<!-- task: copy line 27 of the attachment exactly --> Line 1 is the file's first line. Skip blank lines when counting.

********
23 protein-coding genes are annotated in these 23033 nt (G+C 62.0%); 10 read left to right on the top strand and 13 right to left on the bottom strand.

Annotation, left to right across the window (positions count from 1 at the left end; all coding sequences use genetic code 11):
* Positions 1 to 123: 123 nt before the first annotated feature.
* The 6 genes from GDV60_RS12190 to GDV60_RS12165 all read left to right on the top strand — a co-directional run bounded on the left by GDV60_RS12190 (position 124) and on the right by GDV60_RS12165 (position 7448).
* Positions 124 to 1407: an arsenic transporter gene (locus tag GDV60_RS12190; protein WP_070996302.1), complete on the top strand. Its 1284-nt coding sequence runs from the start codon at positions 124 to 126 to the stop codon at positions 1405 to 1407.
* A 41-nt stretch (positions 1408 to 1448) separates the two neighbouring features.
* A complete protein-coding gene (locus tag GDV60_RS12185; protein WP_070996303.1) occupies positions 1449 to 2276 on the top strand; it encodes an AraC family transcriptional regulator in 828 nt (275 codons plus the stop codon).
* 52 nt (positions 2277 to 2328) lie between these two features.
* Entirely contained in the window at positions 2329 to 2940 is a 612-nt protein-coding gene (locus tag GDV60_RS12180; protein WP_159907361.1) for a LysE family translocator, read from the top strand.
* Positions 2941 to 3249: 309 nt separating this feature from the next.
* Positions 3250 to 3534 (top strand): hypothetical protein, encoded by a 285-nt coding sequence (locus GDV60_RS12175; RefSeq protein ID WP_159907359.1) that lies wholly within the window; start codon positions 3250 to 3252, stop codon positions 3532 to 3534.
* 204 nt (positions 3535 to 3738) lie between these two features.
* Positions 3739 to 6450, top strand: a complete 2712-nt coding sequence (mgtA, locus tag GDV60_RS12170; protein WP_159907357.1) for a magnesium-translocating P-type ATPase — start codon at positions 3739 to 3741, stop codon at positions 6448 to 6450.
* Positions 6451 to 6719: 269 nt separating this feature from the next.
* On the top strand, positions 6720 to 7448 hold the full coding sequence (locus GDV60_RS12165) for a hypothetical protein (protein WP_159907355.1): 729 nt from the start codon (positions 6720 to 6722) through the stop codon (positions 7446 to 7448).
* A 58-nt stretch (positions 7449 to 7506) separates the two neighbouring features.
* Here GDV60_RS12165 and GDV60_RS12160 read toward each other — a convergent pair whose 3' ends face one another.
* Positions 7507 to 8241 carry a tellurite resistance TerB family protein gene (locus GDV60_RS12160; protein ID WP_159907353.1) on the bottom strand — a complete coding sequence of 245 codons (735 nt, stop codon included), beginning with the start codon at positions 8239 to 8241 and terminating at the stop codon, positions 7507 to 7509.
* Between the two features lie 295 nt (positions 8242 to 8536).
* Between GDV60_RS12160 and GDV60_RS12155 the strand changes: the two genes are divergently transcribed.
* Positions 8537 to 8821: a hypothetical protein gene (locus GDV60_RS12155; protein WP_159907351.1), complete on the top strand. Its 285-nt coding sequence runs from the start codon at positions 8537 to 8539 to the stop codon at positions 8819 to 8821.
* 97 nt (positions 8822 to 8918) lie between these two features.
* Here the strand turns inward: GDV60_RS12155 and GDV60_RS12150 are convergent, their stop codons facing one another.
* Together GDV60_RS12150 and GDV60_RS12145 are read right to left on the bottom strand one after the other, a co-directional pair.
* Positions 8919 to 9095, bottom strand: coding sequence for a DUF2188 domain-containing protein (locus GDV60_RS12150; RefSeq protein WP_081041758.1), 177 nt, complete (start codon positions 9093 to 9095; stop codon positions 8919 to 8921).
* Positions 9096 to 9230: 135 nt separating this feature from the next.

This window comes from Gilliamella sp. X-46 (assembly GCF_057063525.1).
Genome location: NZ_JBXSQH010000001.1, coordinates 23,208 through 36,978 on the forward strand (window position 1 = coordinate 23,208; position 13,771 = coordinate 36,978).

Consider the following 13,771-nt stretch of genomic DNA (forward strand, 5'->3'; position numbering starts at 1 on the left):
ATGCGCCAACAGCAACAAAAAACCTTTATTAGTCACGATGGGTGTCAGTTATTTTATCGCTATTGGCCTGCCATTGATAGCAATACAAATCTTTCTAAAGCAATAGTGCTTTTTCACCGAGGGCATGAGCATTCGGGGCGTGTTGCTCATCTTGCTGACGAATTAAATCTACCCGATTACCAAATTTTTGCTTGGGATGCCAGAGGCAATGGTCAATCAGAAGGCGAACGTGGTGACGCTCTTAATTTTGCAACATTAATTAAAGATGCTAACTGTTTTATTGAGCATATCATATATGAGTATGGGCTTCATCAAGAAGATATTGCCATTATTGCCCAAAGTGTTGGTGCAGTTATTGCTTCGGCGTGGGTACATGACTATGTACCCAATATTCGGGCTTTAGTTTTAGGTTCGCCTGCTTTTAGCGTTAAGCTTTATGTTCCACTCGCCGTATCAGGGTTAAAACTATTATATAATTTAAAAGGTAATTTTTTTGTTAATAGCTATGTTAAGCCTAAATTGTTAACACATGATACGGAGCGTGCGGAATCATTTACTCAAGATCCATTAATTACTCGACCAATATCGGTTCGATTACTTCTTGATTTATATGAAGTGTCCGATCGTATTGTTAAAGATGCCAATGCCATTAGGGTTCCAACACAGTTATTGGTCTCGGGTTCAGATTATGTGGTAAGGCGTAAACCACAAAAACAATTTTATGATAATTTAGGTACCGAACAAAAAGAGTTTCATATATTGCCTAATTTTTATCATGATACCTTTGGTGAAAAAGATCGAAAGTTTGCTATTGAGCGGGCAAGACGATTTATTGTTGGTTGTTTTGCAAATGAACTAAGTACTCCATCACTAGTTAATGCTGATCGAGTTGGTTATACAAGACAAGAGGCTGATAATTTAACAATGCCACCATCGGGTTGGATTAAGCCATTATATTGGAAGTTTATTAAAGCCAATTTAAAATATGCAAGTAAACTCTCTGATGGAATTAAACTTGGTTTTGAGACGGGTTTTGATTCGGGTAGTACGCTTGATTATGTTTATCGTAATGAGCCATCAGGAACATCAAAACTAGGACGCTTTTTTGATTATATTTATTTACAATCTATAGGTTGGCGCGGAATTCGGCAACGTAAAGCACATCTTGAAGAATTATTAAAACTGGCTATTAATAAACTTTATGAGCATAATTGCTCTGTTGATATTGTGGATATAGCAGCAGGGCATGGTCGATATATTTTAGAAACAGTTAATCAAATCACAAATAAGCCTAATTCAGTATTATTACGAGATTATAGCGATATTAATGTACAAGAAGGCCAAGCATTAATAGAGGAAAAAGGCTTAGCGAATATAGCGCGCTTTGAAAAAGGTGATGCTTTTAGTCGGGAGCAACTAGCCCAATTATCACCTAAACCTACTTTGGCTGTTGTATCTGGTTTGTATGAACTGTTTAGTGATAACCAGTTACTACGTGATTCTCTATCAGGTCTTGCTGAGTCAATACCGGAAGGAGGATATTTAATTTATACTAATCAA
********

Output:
This window comes from Gilliamella sp. X-46 (assembly GCF_057063525.1).